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Integration of wind and solar power in Europe: Assessment of flexibility requirements

Publication date: Available online 18 April 2014
Author(s): Matthias Huber , Desislava Dimkova , Thomas Hamacher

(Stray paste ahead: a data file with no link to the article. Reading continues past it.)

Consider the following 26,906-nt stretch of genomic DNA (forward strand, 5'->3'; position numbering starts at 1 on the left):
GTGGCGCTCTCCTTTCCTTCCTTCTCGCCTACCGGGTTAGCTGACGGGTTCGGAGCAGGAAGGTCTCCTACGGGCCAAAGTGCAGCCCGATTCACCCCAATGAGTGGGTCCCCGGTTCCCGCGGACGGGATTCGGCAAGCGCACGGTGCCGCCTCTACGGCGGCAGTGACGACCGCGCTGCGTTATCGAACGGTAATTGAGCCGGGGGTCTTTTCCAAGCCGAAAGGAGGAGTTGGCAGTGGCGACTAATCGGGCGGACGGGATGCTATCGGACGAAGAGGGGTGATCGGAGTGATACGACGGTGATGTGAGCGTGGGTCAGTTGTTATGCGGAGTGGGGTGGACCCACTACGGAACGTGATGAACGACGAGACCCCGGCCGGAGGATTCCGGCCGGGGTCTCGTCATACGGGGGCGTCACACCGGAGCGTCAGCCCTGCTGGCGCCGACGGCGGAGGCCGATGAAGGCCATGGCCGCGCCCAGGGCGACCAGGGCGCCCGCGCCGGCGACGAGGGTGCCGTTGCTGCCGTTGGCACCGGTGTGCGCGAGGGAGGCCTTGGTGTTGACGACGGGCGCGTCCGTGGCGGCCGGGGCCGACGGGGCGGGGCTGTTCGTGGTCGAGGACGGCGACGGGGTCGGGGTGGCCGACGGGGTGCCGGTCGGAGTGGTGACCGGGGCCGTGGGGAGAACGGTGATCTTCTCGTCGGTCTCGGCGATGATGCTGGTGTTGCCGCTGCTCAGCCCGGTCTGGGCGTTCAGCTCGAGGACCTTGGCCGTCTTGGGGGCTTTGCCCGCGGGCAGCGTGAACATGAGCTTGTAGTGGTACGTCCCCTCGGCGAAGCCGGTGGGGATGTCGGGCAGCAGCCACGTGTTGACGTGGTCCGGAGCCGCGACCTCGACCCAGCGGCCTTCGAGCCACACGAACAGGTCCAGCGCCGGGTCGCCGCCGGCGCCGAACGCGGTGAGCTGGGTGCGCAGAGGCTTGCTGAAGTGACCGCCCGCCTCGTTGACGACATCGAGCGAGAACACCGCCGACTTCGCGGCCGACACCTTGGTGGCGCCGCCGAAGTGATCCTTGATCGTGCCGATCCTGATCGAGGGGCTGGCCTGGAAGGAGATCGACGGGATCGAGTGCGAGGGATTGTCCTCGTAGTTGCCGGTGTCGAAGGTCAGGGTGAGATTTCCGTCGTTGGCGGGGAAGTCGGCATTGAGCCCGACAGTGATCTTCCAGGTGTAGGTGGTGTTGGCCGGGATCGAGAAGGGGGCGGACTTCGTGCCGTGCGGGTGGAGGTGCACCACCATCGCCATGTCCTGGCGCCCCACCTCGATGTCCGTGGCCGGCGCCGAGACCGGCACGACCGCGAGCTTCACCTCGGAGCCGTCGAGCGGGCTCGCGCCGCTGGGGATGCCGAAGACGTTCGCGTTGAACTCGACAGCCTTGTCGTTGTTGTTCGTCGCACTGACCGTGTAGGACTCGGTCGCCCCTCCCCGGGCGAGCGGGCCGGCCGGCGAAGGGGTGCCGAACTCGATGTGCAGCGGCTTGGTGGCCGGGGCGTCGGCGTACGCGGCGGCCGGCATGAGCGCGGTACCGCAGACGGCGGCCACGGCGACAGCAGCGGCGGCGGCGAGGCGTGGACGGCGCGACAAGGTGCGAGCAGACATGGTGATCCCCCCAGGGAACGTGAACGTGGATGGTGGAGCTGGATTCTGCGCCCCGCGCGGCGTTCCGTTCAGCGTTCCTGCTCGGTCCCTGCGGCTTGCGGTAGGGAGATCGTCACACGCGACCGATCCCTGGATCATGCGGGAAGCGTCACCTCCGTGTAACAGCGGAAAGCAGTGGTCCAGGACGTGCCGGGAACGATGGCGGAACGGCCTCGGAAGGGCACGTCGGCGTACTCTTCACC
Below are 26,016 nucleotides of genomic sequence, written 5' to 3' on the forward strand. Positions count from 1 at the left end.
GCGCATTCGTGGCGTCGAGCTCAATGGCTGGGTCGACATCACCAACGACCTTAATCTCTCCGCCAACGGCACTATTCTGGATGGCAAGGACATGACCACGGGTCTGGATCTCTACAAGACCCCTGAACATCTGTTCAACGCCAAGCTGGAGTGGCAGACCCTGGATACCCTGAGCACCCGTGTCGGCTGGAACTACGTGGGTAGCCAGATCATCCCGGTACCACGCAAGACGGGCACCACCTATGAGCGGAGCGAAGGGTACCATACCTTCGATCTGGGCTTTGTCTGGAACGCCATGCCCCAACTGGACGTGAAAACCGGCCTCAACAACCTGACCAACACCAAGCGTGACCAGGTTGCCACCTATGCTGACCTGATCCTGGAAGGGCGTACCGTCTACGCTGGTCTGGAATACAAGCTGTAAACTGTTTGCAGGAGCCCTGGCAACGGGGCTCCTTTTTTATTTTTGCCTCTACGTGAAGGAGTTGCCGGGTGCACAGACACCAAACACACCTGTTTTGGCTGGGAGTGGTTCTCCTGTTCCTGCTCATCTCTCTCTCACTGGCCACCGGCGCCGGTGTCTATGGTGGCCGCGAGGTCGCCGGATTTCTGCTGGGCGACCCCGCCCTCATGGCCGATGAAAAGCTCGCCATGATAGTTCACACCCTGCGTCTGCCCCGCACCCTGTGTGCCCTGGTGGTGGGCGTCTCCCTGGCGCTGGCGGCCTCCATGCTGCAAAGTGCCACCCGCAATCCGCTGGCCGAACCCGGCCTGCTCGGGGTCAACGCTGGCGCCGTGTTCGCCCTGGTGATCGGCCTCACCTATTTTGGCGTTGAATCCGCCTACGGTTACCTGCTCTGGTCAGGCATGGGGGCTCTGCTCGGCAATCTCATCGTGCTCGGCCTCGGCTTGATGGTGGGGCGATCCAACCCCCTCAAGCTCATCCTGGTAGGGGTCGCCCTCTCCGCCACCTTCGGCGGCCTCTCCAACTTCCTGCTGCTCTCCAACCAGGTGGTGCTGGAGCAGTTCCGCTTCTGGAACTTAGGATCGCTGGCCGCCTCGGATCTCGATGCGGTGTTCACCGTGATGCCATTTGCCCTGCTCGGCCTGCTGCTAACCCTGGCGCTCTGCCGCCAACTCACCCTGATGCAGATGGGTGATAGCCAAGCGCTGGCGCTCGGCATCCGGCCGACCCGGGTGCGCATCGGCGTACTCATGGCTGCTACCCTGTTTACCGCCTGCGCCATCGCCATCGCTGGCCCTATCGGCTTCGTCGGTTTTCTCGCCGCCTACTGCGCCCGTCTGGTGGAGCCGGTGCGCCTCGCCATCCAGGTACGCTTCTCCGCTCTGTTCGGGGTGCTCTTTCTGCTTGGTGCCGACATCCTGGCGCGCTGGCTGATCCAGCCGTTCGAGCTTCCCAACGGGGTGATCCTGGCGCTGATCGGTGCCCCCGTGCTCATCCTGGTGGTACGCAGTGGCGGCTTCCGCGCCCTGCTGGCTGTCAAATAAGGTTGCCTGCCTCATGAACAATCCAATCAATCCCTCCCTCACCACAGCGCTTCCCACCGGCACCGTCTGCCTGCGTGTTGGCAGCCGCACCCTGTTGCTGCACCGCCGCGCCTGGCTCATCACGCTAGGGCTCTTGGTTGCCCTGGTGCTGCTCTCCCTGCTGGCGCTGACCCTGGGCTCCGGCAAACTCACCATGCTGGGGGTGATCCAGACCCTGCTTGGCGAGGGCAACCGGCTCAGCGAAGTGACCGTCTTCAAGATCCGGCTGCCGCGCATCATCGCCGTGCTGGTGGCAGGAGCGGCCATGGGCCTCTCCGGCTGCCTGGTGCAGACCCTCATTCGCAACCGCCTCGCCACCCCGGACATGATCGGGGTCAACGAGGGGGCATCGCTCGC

Flexibility is the ability of a power system to respond to changes in power demand and generation. Integrating large shares of variable renewable energy sources, in particular wind and solar, can lead to a strong increase of flexibility requirements for the complementary system, traditionally hydrothermal, which has to balance the fluctuations of variable generation. We quantify these flexibility requirements at the operational timescale of 1–12 hours and different spatial scales across Europe. Our results indicate that three major factors determine the ramping flexibility needed in future power systems: the penetration of variable renewables, their mix and the geographic system size. Compared to the variability of load, flexibility requirements increase strongly in systems with combined wind and PV (photovoltaics) contribution of more than 30% of total energy and a share of PV in the renewables mix above 20–30%. In terms of extreme ramps, the flexibility requirements of a geographically large, transnational power system are significantly lower than of smaller regional systems, especially at high wind penetration.

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